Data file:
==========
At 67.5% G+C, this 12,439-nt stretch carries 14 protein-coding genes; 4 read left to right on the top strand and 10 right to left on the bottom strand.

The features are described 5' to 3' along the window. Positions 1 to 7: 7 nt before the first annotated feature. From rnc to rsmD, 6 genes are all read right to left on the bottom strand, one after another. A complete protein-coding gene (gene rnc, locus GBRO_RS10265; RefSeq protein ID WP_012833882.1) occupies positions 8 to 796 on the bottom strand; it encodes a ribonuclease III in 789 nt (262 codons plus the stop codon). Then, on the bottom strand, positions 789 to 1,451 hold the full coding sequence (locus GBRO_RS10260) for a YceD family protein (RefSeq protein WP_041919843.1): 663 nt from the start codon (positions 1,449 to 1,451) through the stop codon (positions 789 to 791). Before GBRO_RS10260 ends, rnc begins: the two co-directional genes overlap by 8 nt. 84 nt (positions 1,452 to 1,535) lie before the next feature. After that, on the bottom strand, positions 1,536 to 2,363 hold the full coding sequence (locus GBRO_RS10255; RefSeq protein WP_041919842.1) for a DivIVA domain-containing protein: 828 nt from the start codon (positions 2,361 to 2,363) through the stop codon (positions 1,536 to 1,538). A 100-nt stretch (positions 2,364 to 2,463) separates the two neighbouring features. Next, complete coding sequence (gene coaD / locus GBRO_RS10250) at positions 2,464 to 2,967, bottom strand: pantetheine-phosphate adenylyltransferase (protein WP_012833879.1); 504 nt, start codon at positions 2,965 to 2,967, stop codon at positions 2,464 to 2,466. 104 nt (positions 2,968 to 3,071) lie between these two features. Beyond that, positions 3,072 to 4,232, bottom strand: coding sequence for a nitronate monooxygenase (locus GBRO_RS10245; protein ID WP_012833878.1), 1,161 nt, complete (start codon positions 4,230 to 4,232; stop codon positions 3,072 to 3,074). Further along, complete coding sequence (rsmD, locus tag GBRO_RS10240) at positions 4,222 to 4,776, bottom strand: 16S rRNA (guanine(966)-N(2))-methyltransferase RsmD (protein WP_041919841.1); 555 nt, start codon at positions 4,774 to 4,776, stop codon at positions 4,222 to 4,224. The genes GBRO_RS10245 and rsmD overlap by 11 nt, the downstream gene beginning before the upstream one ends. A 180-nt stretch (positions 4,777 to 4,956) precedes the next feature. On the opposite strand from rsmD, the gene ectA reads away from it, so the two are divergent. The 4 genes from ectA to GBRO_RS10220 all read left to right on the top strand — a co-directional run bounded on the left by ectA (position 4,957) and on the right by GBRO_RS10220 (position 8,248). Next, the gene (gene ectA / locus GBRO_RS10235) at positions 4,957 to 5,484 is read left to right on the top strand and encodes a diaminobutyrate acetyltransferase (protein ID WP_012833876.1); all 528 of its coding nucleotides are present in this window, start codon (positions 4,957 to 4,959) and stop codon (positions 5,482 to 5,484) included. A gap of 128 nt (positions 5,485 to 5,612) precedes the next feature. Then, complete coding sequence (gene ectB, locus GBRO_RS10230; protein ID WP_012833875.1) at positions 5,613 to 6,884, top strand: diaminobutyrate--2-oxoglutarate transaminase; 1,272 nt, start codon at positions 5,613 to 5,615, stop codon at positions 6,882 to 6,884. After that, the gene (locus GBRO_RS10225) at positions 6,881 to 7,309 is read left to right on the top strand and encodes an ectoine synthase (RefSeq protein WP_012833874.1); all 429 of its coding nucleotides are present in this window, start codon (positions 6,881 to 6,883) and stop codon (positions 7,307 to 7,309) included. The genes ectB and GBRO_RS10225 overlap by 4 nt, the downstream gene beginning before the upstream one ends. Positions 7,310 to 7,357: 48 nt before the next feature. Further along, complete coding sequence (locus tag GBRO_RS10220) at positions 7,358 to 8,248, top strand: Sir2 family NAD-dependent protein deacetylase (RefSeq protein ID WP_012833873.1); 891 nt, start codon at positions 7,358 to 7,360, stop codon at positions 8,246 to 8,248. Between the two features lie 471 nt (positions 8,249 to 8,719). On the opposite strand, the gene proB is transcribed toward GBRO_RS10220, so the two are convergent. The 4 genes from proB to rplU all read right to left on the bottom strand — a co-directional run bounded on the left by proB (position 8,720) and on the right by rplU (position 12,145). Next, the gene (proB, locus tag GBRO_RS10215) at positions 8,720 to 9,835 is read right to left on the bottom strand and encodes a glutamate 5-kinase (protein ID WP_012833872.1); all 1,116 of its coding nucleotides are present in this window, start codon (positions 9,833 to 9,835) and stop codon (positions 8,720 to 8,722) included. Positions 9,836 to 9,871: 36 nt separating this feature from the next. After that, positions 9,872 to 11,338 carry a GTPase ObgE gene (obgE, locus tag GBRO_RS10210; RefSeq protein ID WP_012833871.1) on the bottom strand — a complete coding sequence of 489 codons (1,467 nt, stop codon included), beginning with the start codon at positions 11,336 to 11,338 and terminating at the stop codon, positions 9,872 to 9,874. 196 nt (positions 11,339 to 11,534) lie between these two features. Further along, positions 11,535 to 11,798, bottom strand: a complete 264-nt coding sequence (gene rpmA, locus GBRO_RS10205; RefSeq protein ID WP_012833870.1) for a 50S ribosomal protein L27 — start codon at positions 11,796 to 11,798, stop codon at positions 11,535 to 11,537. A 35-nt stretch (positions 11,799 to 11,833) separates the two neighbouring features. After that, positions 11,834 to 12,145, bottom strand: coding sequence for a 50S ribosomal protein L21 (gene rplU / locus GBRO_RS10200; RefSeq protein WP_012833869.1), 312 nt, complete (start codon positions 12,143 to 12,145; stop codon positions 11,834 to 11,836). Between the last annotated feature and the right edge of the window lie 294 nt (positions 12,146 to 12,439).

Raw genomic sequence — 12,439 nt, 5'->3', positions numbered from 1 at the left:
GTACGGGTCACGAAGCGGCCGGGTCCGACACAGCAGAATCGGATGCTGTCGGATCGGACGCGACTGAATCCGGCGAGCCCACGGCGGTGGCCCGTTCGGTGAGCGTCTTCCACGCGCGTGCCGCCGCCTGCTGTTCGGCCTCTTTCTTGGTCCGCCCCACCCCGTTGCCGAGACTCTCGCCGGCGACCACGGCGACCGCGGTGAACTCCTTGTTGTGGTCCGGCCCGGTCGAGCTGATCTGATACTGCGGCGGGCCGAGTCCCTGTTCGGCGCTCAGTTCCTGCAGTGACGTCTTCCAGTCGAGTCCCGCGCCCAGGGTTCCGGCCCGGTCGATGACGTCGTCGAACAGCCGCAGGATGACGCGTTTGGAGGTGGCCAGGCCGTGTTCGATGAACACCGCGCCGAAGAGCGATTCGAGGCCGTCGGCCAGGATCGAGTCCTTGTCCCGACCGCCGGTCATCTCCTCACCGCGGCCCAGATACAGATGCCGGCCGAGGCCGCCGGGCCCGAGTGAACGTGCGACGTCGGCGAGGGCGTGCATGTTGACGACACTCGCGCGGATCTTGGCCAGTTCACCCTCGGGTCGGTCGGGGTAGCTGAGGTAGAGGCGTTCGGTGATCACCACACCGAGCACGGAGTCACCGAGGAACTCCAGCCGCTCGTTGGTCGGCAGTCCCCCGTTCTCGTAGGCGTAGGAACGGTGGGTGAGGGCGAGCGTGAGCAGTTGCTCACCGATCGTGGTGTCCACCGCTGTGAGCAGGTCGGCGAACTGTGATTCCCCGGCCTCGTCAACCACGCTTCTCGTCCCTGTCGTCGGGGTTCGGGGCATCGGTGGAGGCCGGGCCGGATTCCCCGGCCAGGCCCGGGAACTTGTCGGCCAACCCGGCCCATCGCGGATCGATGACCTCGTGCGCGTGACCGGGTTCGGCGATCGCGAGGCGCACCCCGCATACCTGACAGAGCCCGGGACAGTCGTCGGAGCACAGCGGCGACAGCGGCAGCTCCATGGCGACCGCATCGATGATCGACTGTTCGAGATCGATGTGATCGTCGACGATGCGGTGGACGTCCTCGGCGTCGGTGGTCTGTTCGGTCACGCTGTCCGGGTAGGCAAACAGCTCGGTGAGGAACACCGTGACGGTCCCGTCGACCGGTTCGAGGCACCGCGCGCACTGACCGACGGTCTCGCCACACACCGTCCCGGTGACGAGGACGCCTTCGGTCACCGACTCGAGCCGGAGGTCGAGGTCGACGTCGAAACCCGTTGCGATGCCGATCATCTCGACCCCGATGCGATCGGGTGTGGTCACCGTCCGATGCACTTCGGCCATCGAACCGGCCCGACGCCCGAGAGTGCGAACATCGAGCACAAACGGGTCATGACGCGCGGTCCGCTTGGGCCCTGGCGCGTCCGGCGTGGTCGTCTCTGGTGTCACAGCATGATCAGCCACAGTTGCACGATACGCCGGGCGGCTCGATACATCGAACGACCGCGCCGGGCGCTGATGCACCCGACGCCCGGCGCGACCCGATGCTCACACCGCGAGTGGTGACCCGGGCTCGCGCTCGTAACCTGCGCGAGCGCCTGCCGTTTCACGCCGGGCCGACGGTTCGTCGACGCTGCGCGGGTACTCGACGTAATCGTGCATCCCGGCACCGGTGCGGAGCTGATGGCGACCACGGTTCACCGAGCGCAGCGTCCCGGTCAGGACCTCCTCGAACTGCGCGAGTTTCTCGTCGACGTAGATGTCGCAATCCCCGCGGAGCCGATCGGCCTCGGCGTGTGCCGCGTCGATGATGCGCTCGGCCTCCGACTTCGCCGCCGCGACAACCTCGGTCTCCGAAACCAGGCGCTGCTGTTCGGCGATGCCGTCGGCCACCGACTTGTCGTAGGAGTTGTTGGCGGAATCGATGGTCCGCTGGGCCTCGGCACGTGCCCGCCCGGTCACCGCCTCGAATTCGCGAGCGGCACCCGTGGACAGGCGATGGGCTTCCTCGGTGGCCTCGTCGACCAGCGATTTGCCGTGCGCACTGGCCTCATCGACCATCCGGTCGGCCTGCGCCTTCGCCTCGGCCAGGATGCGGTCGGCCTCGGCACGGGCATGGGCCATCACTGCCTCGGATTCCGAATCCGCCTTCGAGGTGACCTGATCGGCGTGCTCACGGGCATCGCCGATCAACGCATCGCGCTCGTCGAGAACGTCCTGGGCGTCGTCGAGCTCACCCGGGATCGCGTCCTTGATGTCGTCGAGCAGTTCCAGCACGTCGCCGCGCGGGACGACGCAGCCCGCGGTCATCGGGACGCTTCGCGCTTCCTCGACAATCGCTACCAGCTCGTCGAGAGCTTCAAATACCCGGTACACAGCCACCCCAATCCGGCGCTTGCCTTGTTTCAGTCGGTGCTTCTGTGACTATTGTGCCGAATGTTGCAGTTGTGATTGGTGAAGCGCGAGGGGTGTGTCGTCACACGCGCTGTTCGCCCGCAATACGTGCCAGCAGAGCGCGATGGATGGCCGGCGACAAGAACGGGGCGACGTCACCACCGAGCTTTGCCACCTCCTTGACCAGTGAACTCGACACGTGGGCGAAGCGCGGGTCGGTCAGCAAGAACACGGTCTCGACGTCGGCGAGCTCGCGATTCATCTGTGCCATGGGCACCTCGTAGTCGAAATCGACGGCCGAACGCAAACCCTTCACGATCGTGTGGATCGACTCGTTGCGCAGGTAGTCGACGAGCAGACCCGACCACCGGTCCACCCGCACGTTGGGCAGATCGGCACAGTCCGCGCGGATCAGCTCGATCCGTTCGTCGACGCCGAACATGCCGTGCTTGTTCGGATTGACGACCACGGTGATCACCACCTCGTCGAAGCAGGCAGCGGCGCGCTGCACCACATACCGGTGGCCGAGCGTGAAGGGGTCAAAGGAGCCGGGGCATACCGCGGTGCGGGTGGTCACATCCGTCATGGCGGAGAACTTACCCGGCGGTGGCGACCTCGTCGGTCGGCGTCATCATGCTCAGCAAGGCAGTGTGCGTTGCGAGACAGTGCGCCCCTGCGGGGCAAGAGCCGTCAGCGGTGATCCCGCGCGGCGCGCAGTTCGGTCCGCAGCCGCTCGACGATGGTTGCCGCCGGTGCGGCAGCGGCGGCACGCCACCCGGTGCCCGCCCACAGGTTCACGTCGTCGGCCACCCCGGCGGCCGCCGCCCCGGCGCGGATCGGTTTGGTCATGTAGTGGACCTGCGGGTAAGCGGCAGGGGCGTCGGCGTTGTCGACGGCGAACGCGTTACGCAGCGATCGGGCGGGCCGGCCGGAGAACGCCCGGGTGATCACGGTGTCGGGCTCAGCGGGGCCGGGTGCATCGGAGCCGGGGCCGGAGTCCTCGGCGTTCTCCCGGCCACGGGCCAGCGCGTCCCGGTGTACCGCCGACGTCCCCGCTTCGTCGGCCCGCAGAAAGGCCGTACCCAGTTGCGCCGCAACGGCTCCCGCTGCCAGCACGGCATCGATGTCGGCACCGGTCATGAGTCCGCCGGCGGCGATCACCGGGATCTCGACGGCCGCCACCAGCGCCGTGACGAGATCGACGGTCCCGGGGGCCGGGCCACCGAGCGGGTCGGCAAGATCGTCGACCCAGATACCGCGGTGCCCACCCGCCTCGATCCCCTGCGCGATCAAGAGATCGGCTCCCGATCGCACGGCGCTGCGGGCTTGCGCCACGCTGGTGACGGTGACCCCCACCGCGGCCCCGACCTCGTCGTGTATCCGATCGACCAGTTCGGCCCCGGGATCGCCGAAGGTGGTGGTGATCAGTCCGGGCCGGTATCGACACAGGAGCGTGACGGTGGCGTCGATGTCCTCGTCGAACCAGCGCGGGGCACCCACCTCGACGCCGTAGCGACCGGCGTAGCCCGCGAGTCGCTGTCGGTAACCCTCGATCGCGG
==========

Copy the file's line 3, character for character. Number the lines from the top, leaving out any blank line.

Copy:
Raw genomic sequence — 12,439 nt, 5'->3', positions numbered from 1 at the left: